Modern 'Chinatown' rises, and it's driving up property prices

Jessica Fenol and Joel Guinto, ABS-CBN News

Posted at May 23 2018 06:45 AM | Updated as of May 23 2018 08:46 AM

The DoubleDragon Plaza in the Manila Bay area is shown in this photo taken on May 22, 2018. Property prices in the commercial area have gone up due to Chinese demand. Mark Demayo, ABS-CBN News

MANILA – A short taxi ride from one of the world's oldest Chinatowns, a new Chinese enclave is emerging, one that is driving up property prices while serving as a testament to warmer ties between Manila and Beijing.

Prices in the Manila Bay area jumped 8 percent in the first 3 months of 2018, underscoring demand from offshore gaming firms that employ Chinese nationals to answer queries from the Mainland.

The increase is more than double compared to Makati, Ortigas and Fort Bonifacio and is a bright spot in an industry that is faced with plateauing demand from business process outsourcing companies, data showed.

"The entire Bay Area has benefited substantially from Chinese investments," DoubleDragon Properties chief investment officer Hannah Yulo told ABS-CBN News.

Offshore gaming operations account for 60 percent of DoubleDragon's leasable space in the area, where it was able to increase rates by as much as 27 percent, Yulo said.

For 6 months, from October 2017 to to March this year, Megaworld disclosed 40,000 square meters in leases to offshore gaming. This compares to the 80,000 square meters that was built over 21 months from the start of 2016, its senior vice president, Jericho Go, told ABS-CBN News.

MANILA'S VEGAS

Manila Bay is home to DoubleDragon Plaza, an imposing white structure with red, yellow and green accents, and SM Mall of Asia, one of the world's largest shopping malls that is owned by the country's richest man, Henry Sy.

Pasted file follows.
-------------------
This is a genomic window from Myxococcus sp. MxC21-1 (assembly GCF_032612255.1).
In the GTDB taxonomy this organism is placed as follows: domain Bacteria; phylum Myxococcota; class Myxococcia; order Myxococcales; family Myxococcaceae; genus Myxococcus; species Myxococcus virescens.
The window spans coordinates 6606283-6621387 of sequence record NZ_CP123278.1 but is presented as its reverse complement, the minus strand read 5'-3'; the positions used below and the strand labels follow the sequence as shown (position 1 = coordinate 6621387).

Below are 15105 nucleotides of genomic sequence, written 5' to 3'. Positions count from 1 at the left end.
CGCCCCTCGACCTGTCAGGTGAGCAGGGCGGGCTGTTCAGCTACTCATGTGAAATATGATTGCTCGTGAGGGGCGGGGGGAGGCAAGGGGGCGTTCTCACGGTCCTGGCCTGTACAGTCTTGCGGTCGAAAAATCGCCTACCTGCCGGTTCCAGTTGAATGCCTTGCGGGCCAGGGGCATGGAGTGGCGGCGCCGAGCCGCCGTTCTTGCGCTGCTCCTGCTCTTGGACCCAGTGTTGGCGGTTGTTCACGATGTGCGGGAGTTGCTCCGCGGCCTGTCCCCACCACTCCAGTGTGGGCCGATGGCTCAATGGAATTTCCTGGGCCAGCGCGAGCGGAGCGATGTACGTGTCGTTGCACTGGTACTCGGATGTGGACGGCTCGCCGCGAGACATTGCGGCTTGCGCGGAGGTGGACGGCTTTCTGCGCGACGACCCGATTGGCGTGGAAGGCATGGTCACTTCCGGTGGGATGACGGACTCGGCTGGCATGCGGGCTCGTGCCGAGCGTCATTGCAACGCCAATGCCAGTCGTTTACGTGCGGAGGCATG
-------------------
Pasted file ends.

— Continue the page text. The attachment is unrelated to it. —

It also houses Entertainment City, a glittering strip of billion-dollar casino resorts that the government hopes would lure Chinese high rollers away from Las Vegas, Singapore and Macau.

Until the rise of the Mall of Asia complex, the area that sits on reclaimed land was known mainly for the Cultural Center of the Philippines, the Senate offices at the GSIS building and the US and Japanese embassies.

Philippine Offshore Gaming Operators or POGOs took up 35 percent of office space in 2017, Colliers data showed. Over 50 such companies have licenses to operate from the Philippine Amusement and Gaming Corp, according to the regulator.

"It’s a positive thing because it’s extending to other property sectors like residential," Colliers International Manila director Dom Frederick Andaya told ABS-CBN News.

Manila's Chinatown is shown in this file photo. Property prices in the commercial area have gone up due to Chinese demand. Jonathan Cellona, ABS-CBN News

BPO PLATEAU

The government has flagged a slowdown in office space demand from outsourcing firms, highlighting the need for the industry to shift to higher skills as companies automate tasks and look to artificial intelligence.

Office space take-up from BPOs grew 39 percent in 2017, from 65 percent in 2016, data from Leechiu Property Consultants showed. 

Offshore or online gaming grew 412 percent during the same period, tripling its share of the entire portfolio to 30 percent from 9 percent in 2016, data showed.

Chinese investors also want to move things fast, said senior director for Research and Consultancy Jan Custodio of property consultancy firm Santos Knight Frank.

"In terms of rates, they're quite flexible in terms of negotiating, which is why the space take-up has been quick," he said.

Santos Knight Frank CEO Rick Santos said he was "optimistic" over the Chinese investments but the boom should benefit both the Philippines and China.

"It’s a mutually beneficial relationship and I think it can be done that way," he told ABS-CBN News.

"There will be continued demand for multinational business. As long as investors have an opportunity in making a fair return of investments," he said.